Local (and some National) News Highlights
June 23, 2014
'Chicken Soup' book on Alzheimer's includes Kentuckians
Lisa Richardson of Georgetown, KY., loves to tell the story about the time her mother, Myrtle, called her father, Ran, to report that she had spotted a "bear" in their backyard in Irvine, KY.
Ran Richardson, who was incredulous at first, returned home to find there was indeed an animal there--a cow that had wandered into their neighborhood from a nearby farm.
The family, which tells the story with humor, chalks up the case of mistaken identity to Myrtle Richardson's Alzheimer's disease.
"My mom in the height of her dementia had halluciations and she was absolutely convinced that this big, large animal that was in the backyard of our house was a bear," said Lisa Richardson, who tells the story with a chuckle. "Even right up to the very end, we were able to say, 'Hey mommy, tell me about that bear that was in the backyard,' and she would just tell the whole story over and over again."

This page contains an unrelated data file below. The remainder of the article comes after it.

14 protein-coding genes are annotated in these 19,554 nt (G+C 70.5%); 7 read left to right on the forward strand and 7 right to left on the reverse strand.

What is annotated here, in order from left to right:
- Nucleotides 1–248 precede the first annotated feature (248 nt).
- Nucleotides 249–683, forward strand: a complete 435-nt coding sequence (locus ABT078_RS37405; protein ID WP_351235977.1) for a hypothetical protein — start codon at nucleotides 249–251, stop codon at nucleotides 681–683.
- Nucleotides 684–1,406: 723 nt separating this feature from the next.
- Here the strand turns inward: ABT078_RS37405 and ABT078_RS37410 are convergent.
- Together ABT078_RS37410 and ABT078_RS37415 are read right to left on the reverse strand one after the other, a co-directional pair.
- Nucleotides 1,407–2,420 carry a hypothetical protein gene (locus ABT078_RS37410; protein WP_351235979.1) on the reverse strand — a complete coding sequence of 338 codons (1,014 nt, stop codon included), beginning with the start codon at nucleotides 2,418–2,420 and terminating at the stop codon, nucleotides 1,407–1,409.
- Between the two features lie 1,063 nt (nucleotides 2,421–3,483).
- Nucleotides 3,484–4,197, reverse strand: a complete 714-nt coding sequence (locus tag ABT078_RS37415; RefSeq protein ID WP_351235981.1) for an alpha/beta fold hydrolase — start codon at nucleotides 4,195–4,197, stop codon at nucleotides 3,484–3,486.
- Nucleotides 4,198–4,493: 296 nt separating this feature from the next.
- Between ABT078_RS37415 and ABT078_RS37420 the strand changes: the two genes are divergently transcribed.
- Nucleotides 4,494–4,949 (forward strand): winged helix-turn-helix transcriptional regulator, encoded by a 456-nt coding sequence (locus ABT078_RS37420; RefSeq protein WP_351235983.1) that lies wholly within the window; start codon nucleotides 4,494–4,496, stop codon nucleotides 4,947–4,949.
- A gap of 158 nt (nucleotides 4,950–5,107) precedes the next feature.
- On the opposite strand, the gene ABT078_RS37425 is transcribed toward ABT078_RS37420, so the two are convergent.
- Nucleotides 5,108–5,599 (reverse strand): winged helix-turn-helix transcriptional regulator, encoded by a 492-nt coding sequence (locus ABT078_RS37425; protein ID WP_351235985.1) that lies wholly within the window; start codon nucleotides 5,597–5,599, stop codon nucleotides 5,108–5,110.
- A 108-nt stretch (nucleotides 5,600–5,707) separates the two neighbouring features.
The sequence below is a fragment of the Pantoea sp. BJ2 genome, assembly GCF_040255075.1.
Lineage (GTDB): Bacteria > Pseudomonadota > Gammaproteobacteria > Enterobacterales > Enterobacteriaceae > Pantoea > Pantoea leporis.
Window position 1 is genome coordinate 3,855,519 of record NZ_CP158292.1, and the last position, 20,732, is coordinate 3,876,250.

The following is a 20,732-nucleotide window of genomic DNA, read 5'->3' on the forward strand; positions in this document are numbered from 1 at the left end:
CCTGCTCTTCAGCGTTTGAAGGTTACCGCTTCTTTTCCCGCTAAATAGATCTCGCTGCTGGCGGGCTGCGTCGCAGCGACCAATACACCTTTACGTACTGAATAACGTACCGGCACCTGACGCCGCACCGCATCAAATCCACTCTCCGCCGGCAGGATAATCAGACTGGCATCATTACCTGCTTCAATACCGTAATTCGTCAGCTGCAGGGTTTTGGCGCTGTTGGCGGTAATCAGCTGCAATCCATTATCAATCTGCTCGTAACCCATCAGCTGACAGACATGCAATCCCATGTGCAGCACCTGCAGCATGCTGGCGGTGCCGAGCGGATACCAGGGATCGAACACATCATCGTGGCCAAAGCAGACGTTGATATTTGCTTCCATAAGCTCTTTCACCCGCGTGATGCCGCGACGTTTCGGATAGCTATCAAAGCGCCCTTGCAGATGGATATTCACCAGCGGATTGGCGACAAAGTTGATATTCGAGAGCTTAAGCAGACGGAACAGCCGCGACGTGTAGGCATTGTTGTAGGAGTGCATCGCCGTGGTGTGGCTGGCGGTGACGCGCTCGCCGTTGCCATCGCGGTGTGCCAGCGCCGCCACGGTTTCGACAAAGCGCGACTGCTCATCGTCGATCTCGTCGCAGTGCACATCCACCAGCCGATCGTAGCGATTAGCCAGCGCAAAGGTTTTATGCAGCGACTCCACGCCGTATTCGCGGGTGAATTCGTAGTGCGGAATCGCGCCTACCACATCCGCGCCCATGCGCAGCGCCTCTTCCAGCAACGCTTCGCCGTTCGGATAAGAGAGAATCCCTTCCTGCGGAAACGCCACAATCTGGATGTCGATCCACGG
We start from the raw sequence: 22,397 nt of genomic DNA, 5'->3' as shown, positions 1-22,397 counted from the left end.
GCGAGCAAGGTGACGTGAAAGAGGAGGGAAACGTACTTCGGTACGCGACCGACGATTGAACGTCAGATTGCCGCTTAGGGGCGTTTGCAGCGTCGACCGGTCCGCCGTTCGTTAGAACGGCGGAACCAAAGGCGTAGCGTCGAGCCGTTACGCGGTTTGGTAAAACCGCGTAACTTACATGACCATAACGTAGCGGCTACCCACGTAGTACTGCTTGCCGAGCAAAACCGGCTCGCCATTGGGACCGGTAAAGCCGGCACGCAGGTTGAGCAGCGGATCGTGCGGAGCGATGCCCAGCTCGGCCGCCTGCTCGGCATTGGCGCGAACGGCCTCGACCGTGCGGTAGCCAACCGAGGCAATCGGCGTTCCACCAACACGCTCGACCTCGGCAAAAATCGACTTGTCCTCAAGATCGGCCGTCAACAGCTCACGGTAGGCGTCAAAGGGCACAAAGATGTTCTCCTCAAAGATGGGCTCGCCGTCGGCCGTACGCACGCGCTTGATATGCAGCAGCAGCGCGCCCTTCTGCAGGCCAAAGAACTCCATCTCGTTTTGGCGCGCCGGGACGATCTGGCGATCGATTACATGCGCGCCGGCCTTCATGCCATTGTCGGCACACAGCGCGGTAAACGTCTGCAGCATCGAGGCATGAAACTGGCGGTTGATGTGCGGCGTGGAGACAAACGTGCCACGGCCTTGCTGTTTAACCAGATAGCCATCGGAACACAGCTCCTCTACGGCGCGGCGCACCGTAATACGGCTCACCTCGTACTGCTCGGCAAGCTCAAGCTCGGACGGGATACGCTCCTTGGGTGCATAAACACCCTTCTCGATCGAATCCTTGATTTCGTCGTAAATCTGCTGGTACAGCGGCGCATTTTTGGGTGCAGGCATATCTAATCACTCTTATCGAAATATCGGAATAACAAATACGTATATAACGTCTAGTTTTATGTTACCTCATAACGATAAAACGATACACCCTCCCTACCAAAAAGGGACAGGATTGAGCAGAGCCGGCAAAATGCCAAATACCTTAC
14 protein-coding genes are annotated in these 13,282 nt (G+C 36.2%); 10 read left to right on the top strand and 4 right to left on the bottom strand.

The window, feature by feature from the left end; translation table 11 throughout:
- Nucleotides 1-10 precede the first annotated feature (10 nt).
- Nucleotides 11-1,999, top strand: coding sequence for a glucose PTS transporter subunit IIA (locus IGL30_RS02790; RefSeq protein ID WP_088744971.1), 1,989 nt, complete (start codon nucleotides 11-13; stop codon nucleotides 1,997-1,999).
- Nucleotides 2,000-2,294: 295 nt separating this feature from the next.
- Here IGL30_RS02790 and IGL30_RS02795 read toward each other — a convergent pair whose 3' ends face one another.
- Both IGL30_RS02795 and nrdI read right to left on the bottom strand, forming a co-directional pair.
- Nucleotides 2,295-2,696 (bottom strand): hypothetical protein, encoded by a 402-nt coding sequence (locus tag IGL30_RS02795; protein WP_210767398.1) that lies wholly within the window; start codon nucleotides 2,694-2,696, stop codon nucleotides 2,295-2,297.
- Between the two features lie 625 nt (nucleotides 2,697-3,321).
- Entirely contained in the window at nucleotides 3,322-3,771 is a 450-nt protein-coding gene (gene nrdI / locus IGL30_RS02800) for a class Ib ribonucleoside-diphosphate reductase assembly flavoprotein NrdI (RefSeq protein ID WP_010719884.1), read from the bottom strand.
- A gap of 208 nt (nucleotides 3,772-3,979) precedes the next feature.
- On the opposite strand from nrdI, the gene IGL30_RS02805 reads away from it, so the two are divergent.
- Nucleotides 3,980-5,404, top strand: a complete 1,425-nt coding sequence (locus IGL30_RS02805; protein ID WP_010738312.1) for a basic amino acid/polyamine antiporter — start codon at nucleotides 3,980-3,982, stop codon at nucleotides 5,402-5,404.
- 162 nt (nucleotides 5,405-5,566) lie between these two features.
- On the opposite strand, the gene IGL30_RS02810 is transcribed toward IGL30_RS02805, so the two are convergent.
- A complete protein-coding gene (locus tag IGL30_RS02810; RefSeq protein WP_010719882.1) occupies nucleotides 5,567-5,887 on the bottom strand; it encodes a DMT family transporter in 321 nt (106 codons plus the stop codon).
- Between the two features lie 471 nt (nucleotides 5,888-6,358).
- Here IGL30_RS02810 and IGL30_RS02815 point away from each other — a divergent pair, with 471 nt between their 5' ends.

Richardson, a manager at Toyota Engineering and Manufacturing in Erlanger, KY., shares the tale in "Chicken Soup for the Soul: Living with Alzheimer's & Other Dementias" (Chicken Soup for the Soul Publishing, $14.95).
She is one of two Kentucky women wh contributed to the book of "101 Stories of Caregiving, Coping, and Compassion." Theresa Hettinger of Louisville, whose mom developed Alzheimer's, also has a story in the book, which includes personal stories from numerous everyday people as well as strategies and tips for coping.
Though people typically associate Alzheimer's with sad stories, "there's an entire chapter about humerous things that have happened," Lisa Richardson said. "When you're dealing with a person with Alzheimer's or dementia on a day-to-day basis, sometimes you just have to laugh about it, because you just can't cry anymore."